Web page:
If Hotline Miami and Olli Olli had a baby…
HIGH The silly dialogue made me laugh out loud
LOW It's constantly on the border between challenging and unfair
WTF Black-robed bullet-sponge ninjas
If Hotline Miami and its sequel didn't provide enough arcade-style, fast-shooting, chiptune-blaring ultraviolence, Devolver Digital has published something new for the same crowd.
Described as a 2-1/4D (whatever that means) sidescrolling shooter, players must help BunnyLord win his local election. This odd character's campaign platform is built on reducing crime in city gangs, which translates into the murderfest Not A Hero is.
Each stage provides a multi-level area filled with enemies. The meat of play is running and gunning, but there are twists. A slide button lets the character safely move into cover or trip an enemy if they're close enough. Downed enemies can be one-shotted with an execution. Power-ups can be found, such as flaming or laser rounds that last for only one clip. There are also secondary weapons, like grenades or pipe bombs.
Three optional objectives exist in each of the 21 missions. Some involve time restraints, some require killing everyone, some require using every weapon in a level, and so on. More secondary objectives cleared mean a higher approval rating for BunnyLord. The higher the approval, the more characters unlock.
Only one playable character is available from the start, but each unlocked assassin has distinct advantages and disadvantages. For example, one moves and reloads slowly, but holds a powerful machine gun. Another might be capable of silent executions, but has a small clip size, and so on.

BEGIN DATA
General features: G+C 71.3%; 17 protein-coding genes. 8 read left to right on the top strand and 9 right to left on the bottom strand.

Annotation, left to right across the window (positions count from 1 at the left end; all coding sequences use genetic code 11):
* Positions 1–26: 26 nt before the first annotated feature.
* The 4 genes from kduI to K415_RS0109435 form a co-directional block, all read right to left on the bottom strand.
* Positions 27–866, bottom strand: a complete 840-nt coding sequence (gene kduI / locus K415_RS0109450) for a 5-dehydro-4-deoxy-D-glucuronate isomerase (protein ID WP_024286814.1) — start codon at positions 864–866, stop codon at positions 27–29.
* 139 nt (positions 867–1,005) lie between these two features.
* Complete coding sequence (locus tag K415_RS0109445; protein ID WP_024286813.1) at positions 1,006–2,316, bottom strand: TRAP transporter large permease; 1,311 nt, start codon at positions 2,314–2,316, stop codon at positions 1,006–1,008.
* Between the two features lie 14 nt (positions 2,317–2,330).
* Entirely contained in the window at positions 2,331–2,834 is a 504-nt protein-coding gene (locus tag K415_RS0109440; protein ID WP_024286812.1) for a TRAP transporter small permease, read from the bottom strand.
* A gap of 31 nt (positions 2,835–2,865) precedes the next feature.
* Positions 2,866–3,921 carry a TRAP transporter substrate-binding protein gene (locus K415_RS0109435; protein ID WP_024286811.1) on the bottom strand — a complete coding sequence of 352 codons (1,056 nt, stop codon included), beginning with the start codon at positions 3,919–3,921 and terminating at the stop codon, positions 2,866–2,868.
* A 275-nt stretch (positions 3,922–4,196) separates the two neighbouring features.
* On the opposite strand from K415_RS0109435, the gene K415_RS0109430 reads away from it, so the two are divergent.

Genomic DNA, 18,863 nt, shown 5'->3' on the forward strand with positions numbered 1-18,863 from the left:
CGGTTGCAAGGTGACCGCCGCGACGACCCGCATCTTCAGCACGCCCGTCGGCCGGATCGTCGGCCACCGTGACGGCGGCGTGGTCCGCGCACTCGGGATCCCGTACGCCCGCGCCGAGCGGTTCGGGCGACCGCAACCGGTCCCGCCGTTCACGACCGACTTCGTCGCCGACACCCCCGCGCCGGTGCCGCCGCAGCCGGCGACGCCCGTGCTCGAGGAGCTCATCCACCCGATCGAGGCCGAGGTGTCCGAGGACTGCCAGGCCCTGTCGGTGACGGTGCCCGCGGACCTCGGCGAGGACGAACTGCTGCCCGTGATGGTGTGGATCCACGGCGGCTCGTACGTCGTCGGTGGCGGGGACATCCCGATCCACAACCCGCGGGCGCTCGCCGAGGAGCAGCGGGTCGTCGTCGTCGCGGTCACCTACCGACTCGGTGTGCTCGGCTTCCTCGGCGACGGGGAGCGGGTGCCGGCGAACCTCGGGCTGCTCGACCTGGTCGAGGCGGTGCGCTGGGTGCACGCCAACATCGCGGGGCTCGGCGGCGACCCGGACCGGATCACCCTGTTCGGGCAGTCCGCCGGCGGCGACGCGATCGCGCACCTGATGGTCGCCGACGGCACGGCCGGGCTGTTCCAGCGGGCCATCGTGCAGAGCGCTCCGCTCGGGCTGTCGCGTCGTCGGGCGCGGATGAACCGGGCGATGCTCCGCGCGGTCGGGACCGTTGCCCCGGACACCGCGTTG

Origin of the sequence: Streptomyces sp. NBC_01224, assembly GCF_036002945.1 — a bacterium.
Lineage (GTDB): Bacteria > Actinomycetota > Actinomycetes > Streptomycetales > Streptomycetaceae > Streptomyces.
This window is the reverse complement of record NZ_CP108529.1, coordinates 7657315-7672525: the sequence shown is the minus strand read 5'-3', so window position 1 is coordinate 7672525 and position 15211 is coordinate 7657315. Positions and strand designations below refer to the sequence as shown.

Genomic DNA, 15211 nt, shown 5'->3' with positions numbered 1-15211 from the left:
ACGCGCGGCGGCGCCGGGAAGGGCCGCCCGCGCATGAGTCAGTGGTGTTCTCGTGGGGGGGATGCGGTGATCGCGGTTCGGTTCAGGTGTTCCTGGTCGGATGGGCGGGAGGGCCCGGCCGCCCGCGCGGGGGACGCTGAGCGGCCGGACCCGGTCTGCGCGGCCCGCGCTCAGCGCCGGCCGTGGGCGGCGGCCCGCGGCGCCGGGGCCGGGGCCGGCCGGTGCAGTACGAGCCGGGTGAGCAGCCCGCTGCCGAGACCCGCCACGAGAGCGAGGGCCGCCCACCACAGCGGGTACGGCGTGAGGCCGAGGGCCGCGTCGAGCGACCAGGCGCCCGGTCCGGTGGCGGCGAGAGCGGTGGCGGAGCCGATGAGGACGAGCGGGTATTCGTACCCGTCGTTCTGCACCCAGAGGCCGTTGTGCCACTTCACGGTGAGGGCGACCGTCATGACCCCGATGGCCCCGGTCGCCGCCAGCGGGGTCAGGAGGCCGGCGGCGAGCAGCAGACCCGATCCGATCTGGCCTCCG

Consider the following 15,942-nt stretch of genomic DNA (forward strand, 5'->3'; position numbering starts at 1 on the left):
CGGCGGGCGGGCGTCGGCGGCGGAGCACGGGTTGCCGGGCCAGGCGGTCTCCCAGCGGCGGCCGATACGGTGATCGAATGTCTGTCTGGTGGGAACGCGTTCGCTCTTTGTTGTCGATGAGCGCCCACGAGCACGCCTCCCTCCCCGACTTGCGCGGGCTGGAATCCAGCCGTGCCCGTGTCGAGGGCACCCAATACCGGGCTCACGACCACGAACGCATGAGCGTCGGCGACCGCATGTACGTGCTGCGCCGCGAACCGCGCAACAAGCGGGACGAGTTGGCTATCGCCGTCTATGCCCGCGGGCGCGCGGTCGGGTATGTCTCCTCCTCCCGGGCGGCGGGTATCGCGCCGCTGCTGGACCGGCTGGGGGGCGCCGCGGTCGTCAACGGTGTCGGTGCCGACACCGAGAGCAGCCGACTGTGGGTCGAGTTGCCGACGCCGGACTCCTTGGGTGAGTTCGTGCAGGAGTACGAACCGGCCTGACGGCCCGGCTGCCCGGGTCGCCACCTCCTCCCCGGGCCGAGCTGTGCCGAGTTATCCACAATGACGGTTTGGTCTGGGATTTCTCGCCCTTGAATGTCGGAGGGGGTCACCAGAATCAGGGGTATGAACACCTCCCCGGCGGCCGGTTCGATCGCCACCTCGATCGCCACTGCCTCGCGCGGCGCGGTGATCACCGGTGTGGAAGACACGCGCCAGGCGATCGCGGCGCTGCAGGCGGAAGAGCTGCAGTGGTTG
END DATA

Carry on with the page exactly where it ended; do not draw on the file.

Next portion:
Despite being all about killing quickly and efficiently, Not a Hero is often silly, funny and has plenty of charm. Most of BunnyLord's dialogue reads like a Mad Libs sheet because certain adjectives or nouns don't make sense when he speaks, but it's all tongue-in-cheek. The game isn't meant to be taken seriously in any way.
Despite the silly tone, Not a Hero's campaign is no cakewalk.
Much like Hotline Miami, my patience was constantly tested. Within the span of any given 30 seconds I could swing between relieved, joyful, irritated, surprised and so frustrated I wanted to throw my controller through the television.
Not a Hero's missions get progressively more difficult, and it too often toes the line between challenging and unfair. Cheap deaths (especially from one-hit-kill enemies in later levels) are abundant, and completing levels often feels more like good luck rather than skill. I imagine that each stage can probably be beaten in about a minute for those who've absolutely mastered the play, but I spent nearly an hour on certain missions due to repeat deaths and no mid-mission checkpoints.
With difficult games coming into vogue over the past few years, Not a Hero isn't fresh or deep enough to make it stand out despite the humorous notes. A title like this will have an audience for sure, but the silly charm didn't outweigh the irritating difficulty for me.
Disclosures: Not a Hero was obtained via a download code from the publisher, and it was played on the Playstation 4. Approximately 5 hours of time were spent in the single-player mode, and only 19 of 21 stages were completed. There are no multiplayer modes.
Parents: Not a Hero was unrated by the ESRB at the time of review, but it should be considered appropriate for mature audiences. Although it's a cute NES-style retro sidescroller, the main gameplay mechanic is shooting and stabbing people. The game contains lots of blood, body part dismemberment and mild language.
Deaf & Hard of Hearing: There is no spoken dialogue in the game, so subtitles are constantly on for written character dialogue. Despite the music being quite good, audio provides no additional gameplay advantages.